Parson promised during his swearing in to bring "honor, integrity and transparency" back to the office.
He has brought a low-key demeanor to his work, a conventional Republican style that stood in contrast to the "conservative outsider" brand Greitens honed through an abrasive strategy that took aim at establishment Republicans and Democrats alike.
Not wanting to be seen as elbowing Greitens out of the way, Parson in early 2018 avoided public criticism of the then-governor as his administration spiraled.
Their most public disagreement had to do with policy.
Greitens in December 2017 moved to halt Missouri's participation in the federal low-income housing tax credit program, which he described as a taxpayer-funded boondoggle for developers.
The moved roiled a politically powerful industry that has sprung up around the credits. There have been suggestions that the industry was behind $120,000 paid to the attorney of the man whose ex-wife had an affair with Greitens.
Though Parson supports the credits, he has so far not moved to reinstate them.
Parson as governor
In office, he has focused attention on initiatives he says will boost the state's workforce and modernize its infrastructure.
“When we try to make everything a priority, the fact is nothing is truly a priority,” Parson said in his January 2019 State of the State address.
Despite headwinds from within his own party, Parson won $10 million for a new scholarship program for adults 25 years and older, and won permission to borrow $301 million to fix bridges across the state — the first major new infusion of cash into the state's road fund in years.
His team also overcame a 27-hour filibuster by conservatives who tried to derail a $25 million deal-closing fund that gives Missouri a negotiating tool to finalize business investment opportunities. Opponents described it as a slush fund.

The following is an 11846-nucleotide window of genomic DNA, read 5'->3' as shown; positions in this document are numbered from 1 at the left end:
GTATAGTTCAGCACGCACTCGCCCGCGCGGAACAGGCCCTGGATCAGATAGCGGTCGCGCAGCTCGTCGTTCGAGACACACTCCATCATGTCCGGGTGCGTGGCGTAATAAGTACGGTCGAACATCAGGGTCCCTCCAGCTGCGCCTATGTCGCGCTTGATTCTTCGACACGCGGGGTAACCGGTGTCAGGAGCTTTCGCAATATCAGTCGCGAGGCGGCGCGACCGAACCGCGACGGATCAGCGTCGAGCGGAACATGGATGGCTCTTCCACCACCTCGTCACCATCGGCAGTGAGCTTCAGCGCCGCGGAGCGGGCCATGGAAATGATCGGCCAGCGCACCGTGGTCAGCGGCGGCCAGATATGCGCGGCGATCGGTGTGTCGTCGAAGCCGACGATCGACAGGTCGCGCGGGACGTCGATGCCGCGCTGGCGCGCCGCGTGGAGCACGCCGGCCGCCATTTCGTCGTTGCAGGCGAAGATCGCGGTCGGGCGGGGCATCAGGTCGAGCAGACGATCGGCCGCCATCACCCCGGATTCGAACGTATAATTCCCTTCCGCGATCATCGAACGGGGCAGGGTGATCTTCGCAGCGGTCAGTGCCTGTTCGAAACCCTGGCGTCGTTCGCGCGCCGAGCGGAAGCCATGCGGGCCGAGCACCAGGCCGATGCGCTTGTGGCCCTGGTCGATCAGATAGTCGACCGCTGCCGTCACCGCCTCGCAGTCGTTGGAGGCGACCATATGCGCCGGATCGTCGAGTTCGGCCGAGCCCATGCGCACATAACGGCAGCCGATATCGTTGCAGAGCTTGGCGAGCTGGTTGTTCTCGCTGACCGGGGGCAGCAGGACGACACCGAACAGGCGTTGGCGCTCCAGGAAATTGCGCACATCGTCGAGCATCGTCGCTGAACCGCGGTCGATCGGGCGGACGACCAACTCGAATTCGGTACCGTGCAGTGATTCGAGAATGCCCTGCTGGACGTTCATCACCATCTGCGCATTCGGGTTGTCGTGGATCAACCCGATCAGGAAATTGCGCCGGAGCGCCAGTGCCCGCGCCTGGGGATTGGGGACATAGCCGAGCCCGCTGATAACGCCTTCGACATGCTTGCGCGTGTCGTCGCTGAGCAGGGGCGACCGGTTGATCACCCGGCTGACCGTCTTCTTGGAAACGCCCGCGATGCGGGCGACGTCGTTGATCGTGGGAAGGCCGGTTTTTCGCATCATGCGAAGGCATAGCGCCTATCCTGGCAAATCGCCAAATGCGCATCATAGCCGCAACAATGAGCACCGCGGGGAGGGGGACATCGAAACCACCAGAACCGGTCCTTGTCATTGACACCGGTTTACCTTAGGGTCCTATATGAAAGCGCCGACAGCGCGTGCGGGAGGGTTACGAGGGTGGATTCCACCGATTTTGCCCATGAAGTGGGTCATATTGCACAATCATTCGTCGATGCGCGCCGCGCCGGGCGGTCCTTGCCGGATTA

Though he has eschewed brash partisan tactics, Parson has nonetheless invited criticism from Democrats, who furiously oppose a law he signed in May banning most abortions at eight weeks of pregnancy. The law was temporarily halted last month as abortion rights advocates challenge it in court.
"All life is precious!" Parson said to applause on Sunday.
Despite a request by Mayor Lyda Krewson, Parson has not advocated for concealed carry requirements in St. Louis as the city grapples with another bloody summer. Though Parson has offered Highway Patrol officers and more state funds, he has not backed backed gun control measures.
Parson's campaign roll-out had been building for months, with the governor saying he would make a major announcement soon after Labor Day.
The governor and his team have demonstrated an aptitude for fundraising. The Uniting Missouri PAC — formed in support of Parson — had nearly $2.9 million on hand as of June 30.
On Saturday alone, the PAC reported five donations totaling $123,500. The Parson for Missouri campaign committee, whose contributions are limited to $2,600, had $1.1 million as of June 30.
While the campaign cash will help the governor fund his message, Galloway has already sought to make Parson's big-dollar donations a liability.
In her campaign announcement video last month, she accused Parson of doing the bidding of corporations and lobbyists as footage of two men exchanging an envelope plays on screen.
Galloway, who faces an uphill battle in a conservative state, reported $133,000 on hand as of June 30.
Her Keep Government Accountable PAC reported $21,000 then, though it has netted several big donations in the recent weeks, including several large checks from from labor unions and law firms.